The paper is organized as follows: In Section II the particle interactions among the different components of the system (microgels, counterions and coions) are described. Section III briefly explains the OZ-integral equations method and the HNC relation used to determine the ionic density profiles around the charged microgel. Then, a DFT consistent with HNC that includes both ionic correlations and the microgel-ion excluded-volume interactions, is developed in Section IV to incorporate also the microgel swelling. Section V specifies the system conditions and describes the details related to the numerical implementation of the method. In Section VI the theoretical predictions for the particle swelling, effective charge and local ionic concentrations are shown in terms of many system parameters. Finally, we summarize the most important results in Section VII.

Ii The model system

We consider a three-component mixture formed by microgels, counterions and coions (indexes , and , respectively) immersed in a continuous solvent with a electric permittivity, . Counterions (coions) are assumed to be modeled by charged hard spheres of radius () and valence (). This allows to account for the finite size effects. Microgels are here treated as permeable spheres with a uniform mass holding a total bare charge homogeneously distributed within a sphere of radius . It should be emphasized that is not a constant quantity, since it depends on many parameters such as temperature, salt concentration, microgel charge, etc. The polymer volume fraction inside the microgel particle may be written as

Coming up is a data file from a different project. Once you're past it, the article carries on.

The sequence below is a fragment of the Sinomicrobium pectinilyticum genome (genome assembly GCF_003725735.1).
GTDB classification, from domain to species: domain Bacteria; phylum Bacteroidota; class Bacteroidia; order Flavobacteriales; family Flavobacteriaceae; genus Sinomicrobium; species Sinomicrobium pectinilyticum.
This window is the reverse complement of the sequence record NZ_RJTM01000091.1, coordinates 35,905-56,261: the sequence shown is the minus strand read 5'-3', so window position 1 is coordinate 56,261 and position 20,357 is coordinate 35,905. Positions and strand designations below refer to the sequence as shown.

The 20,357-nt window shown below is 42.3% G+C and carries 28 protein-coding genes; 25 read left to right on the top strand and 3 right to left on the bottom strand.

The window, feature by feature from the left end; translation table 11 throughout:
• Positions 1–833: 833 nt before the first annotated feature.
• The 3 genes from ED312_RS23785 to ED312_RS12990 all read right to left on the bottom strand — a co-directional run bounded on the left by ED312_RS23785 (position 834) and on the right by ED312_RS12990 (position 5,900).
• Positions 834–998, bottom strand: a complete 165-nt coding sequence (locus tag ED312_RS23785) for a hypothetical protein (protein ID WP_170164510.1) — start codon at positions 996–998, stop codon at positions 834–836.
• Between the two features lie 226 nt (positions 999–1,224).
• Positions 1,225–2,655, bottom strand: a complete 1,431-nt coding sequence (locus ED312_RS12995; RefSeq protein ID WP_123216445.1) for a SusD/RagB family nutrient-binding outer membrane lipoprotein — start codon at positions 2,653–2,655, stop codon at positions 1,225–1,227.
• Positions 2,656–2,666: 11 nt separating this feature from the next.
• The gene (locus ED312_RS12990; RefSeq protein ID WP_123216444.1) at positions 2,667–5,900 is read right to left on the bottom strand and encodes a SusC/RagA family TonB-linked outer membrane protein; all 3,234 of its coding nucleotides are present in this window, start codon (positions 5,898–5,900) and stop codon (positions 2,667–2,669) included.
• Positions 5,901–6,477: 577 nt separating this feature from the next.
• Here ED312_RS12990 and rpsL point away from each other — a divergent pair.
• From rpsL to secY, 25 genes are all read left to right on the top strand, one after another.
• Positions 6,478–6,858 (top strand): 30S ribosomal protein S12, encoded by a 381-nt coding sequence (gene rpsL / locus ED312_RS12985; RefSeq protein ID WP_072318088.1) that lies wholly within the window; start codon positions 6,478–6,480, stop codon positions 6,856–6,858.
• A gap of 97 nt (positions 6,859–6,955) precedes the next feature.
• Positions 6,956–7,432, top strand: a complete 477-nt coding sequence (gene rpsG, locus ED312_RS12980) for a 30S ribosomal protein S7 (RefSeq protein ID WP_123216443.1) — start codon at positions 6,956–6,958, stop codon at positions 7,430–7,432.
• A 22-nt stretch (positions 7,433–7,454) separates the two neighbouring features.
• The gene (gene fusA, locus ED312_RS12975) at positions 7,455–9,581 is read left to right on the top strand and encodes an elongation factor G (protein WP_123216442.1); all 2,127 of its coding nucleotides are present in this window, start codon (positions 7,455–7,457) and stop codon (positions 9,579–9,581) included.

(1)

where and are the radius and polymer packing fraction of the microgel in a reference swelling state.

In order to determine the equilibrium ionic density profiles inside and around the microgel particle we need to know the analytic expression of the pair interaction potentials. The dimensionless pair potentials between ions are given by

(2)

where is the distance between the centers of both ions, , and is the Bjerrum length, defined as , where is the Boltzmann constant, the absolute temperature and .

Figure 1: Bare interactions between the microgel and a monovalent counterion (left panel) or coion (right panel) for different swelling ratios, . These pair potentials are obtained from eqns (3), (4) and (5) assuming  nm, , ,  nm and  nm.

The pair interaction between ions and a microgel particle will be split into an electrostatic and excluded-volume additive contributions (15)

(3)

The first term of eqn (3) corresponds to the electrostatic potential energy between a single ion and the microgel. For a uniformly charged spherical microgel of radius , this contribution is given by

(4)